Check the distance on a hiking or walking map. Consult a walking guide book, as they can provide very important information on elevation, terrain, difficulty, where you can take breaks or even sleep for the night. Again, don’t take on too much and allow yourself enough time to take breaks and enjoy the great outdoors. By the way, for certain hiking regions, there are even speed hiking-specific guide books available.
Keep your pack as light as possible and keep your gear to a minimum. Pack everything you need but remember that every extra gram will seem heavier than it would on a normal hike. Another tip that I often ignore myself: make sure you break in your new speed hiking shoes thoroughly beforehand. Otherwise, you’ll have to deal with hot spots and painful blisters and nobody wants that.
Where should beginners and experienced hikers go?
Where can you go speed hiking? That’s entirely up to you! The only restriction? It’s got to be outdoors in nature! For beginners, it’s always a good idea to go somewhere in the vicinity. If you don’t live anywhere near high mountain ranges, just go to the popular walking regions in your area. When you improve and get to know your body and its abilities, you can then venture out to higher and more difficult spots. Simply put: start small. Head out to lower mountains and leave the Alps to the professionals. In terms of distances, day-long speed hikes range anywhere from approximately 8 to 30 kilometres, with shorter distances being in the 8-12k range and the longer distances between 20 and 30k for more intense adventures. You can always hike shorter distances, if you want. More experienced speed hikers often combine day-trip routes to make their trip into multi-day adventure.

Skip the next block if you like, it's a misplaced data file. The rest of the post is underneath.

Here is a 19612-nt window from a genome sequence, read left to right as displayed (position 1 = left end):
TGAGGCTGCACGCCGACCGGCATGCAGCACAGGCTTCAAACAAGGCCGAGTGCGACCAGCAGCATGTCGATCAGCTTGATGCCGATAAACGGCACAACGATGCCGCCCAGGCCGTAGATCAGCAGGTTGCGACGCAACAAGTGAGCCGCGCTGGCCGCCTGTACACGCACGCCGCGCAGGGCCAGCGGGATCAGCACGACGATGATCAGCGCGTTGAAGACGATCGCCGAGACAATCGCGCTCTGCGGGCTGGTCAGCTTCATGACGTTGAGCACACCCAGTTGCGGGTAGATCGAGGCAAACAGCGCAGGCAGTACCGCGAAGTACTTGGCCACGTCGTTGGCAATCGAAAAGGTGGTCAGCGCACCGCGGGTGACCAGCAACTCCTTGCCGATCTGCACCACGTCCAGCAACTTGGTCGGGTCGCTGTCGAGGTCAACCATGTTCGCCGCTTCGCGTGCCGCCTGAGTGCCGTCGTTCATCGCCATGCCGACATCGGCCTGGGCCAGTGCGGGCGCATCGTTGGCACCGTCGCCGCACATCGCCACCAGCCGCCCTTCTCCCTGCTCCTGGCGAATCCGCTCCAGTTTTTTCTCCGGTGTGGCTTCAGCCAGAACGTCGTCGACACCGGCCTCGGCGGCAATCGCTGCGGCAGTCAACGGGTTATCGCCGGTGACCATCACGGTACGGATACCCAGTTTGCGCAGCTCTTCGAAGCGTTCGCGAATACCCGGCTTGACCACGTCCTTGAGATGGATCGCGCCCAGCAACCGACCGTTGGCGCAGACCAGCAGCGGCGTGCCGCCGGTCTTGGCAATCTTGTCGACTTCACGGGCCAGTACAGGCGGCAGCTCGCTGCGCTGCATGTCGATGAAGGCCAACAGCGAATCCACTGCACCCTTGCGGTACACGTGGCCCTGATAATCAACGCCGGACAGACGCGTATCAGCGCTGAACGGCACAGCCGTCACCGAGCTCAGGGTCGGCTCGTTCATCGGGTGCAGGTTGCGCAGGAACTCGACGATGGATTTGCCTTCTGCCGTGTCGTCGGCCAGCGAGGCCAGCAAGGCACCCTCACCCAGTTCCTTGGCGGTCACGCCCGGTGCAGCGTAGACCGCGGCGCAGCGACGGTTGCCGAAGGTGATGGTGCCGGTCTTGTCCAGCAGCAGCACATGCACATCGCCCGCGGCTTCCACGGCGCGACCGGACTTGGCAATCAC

Regardless of where your hike takes you, remember these three things: forget about the stresses of everyday life, enjoy the outdoors and have a good time. That’s the most important advice I can give you!